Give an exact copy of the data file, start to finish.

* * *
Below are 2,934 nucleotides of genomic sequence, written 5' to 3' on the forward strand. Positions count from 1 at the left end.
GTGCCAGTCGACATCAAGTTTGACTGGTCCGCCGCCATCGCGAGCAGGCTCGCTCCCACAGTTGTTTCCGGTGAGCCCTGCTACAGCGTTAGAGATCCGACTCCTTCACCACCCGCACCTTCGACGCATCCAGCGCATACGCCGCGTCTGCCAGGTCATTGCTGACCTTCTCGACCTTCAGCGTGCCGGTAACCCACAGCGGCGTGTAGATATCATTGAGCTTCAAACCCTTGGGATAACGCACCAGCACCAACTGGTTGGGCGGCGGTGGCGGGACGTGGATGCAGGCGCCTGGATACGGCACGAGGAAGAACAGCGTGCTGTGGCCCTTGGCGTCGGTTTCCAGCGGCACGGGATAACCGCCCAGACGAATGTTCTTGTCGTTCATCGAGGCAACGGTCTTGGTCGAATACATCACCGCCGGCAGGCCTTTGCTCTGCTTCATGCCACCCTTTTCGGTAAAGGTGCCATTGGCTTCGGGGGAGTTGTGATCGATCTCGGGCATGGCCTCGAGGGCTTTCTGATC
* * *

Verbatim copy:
Below are 2,934 nucleotides of genomic sequence, written 5' to 3' on the forward strand. Positions count from 1 at the left end.
GTGCCAGTCGACATCAAGTTTGACTGGTCCGCCGCCATCGCGAGCAGGCTCGCTCCCACAGTTGTTTCCGGTGAGCCCTGCTACAGCGTTAGAGATCCGACTCCTTCACCACCCGCACCTTCGACGCATCCAGCGCATACGCCGCGTCTGCCAGGTCATTGCTGACCTTCTCGACCTTCAGCGTGCCGGTAACCCACAGCGGCGTGTAGATATCATTGAGCTTCAAACCCTTGGGATAACGCACCAGCACCAACTGGTTGGGCGGCGGTGGCGGGACGTGGATGCAGGCGCCTGGATACGGCACGAGGAAGAACAGCGTGCTGTGGCCCTTGGCGTCGGTTTCCAGCGGCACGGGATAACCGCCCAGACGAATGTTCTTGTCGTTCATCGAGGCAACGGTCTTGGTCGAATACATCACCGCCGGCAGGCCTTTGCTCTGCTTCATGCCACCCTTTTCGGTAAAGGTGCCATTGGCTTCGGGGGAGTTGTGATCGATCTCGGGCATGGCCTCGAGGGCTTTCTGATC